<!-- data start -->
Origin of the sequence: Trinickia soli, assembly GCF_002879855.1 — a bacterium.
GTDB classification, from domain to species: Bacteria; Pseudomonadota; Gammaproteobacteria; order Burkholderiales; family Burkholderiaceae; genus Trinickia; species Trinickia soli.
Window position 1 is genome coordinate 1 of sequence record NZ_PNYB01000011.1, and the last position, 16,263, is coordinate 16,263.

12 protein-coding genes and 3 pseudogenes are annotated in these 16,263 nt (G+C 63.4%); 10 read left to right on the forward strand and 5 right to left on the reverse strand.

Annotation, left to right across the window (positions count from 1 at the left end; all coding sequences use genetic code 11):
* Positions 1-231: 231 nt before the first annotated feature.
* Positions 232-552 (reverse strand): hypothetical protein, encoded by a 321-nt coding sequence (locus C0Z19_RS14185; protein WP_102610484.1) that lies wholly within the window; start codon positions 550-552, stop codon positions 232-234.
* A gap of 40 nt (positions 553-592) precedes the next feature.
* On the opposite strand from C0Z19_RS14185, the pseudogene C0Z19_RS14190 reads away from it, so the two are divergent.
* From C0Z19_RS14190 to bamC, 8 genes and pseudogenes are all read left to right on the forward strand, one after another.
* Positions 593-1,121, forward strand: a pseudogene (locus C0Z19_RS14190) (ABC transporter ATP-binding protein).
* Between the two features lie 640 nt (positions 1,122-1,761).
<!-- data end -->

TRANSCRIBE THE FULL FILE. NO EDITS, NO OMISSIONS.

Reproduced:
Origin of the sequence: Trinickia soli, assembly GCF_002879855.1 — a bacterium.
GTDB classification, from domain to species: Bacteria; Pseudomonadota; Gammaproteobacteria; order Burkholderiales; family Burkholderiaceae; genus Trinickia; species Trinickia soli.
Window position 1 is genome coordinate 1 of sequence record NZ_PNYB01000011.1, and the last position, 16,263, is coordinate 16,263.

12 protein-coding genes and 3 pseudogenes are annotated in these 16,263 nt (G+C 63.4%); 10 read left to right on the forward strand and 5 right to left on the reverse strand.

Annotation, left to right across the window (positions count from 1 at the left end; all coding sequences use genetic code 11):
* Positions 1-231: 231 nt before the first annotated feature.
* Positions 232-552 (reverse strand): hypothetical protein, encoded by a 321-nt coding sequence (locus C0Z19_RS14185; protein WP_102610484.1) that lies wholly within the window; start codon positions 550-552, stop codon positions 232-234.
* A gap of 40 nt (positions 553-592) precedes the next feature.
* On the opposite strand from C0Z19_RS14185, the pseudogene C0Z19_RS14190 reads away from it, so the two are divergent.
* From C0Z19_RS14190 to bamC, 8 genes and pseudogenes are all read left to right on the forward strand, one after another.
* Positions 593-1,121, forward strand: a pseudogene (locus C0Z19_RS14190) (ABC transporter ATP-binding protein).
* Between the two features lie 640 nt (positions 1,122-1,761).